On November 9, 1984, after a year out of the ring, Holmes made his first defense of the IBF title, stopping James “Binecusher” Smith on a cut in the twelfth round. In the first half of 1985, Holmes stopped David Bey in ten rounds for his 19th title defense. 
His next against Carl “The Truth” Williams was unexpectedly tough. The younger, quicker Williams was able to out-jab the aging champion, who was left with a badly swollen eye by the end of the bout. Holmes emerged with a close, and disputed, fifteen-round unanimous decision.

On September 21, 1985, Holmes stepped in the ring looking to equal Rocky Marciano’s  49-0 career record and to make his twentieth successful title defense. His opponent was looking to make history as well. After winning the undisputed championship at light hewvyweight, Michael Spinks decided to move up in weight and try to become the second fighter after Bob Fitzsimmons to win titles at both light heavyweight and heavyweight. An elder statesman who had tried for these latter honors, Archie Moore, predicted an easy win for Holmes: "I'm afraid Larry will chew him up. Michael may be faster than Larry, but you can only go so fast."  Despite the assessment, it indeed would be Spinks whose historical destiny would be fulfilled, albeit controversially, as he defeated Holmes via unanimous decision to become the first reigning light heavyweight champion to win the heavyweight title.  After the fight, a bitter Holmes said, "Rocky Marciano couldn't carry my jockstrap."

Holmes had a rematch with Spinks on April 19, 1986. Spinks retained the title with a disputed fifteen-round split decision. The judges scored the fight: Judge Joe Cortez 144–141 (Holmes), Judge Frank Brunette 141–144 (Spinks) and Judge Jerry Roth 142–144 (Spinks.). In a post-fight interview with HBO, Holmes said, "the judges, the referees and promoters can kiss me where the sun don't shine—and because we're on HBO, that's my big black behind."

On November 6, 1986, three days after his 37th birthday, Holmes announced his retirement.

Attachment: 91408D05-E827-4AA5-A815-30199E72066A.jpeg (Downloaded 19 times)

Last edited on Tue Feb 26th, 2019 10:22 pm by Papa Voo

Papa Voo



Joined: Thu Jan 17th, 2008
Location: Right Outside The Burgh, USA
Posts: 9516
Status: 
Offline


Larry Holmes vs. Muhammad Ali


Octiber 2, 1980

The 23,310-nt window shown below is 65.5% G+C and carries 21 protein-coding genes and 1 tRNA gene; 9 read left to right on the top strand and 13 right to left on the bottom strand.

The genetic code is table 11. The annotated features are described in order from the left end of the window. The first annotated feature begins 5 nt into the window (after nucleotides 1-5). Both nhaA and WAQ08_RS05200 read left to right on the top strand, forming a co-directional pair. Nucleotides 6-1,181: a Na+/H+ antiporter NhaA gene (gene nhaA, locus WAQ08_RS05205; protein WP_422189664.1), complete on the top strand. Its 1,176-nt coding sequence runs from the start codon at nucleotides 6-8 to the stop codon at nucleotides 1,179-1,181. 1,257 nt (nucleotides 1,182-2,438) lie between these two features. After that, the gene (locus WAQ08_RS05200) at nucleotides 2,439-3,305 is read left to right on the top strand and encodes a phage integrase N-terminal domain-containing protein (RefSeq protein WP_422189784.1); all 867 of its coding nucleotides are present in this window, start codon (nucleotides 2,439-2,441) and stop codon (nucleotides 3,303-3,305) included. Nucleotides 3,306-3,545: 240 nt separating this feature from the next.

Attachment: ECE7A151-C451-4BAA-A038-19C1F708B056.jpeg (Downloaded 18 times)

Papa Voo



Joined: Thu Jan 17th, 2008
Location: Right Outside The Burgh, USA
Posts: 9516
Status: 
Offline
Pitiful ending to a legendary career


Attachment: 4C12D68F-7C45-447E-B96D-A6B7E7F36412.jpeg (Downloaded 18 times)

khawk
Hall Of Famer


Joined: Sun Oct 14th, 2007
Location: Canada
Posts: 15423
Status: 
Offline
Shavers punching power is legendary. Holmes said that Shavers hit him so hard in that fight that it woke him up almost immediately as he hit the canvas. A little less on the blow and he would have been out cold.

Papa Voo



Joined: Thu Jan 17th, 2008
Location: Right Outside The Burgh, USA
Posts: 9516
Status: 
Offline
Renaldo Snipes vs. Larry Holmes


November 6, 1981


“Imminent Danger”


    The fight was billed as "Imminent Danger." 
    Holmes was such a heavy favorite that there was no betting line on the fight. 
    Holmes was paid $1.1 million, while Snipes got $175,000. 
    There was a crowd of 14,103 at the Civic Arena. 
    The fight was televised live in prime time on ABC-TV. 
    Early in the seventh round, Snipes dropped Holmes with a right. Holmes got up quickly and fell face first into a neutral-corner turnbuckle.  
    Forty-five seconds into the eleventh round, a Holmes right sent Snipes reeling sideways into his corner. Holmes moved to him quickly. Two rights and a hook to the body pinned Snipes to the corner. Holmes hammered three powerful rights to the head. As he was loading up to throw a fourth, Ortega stopped the onslaught.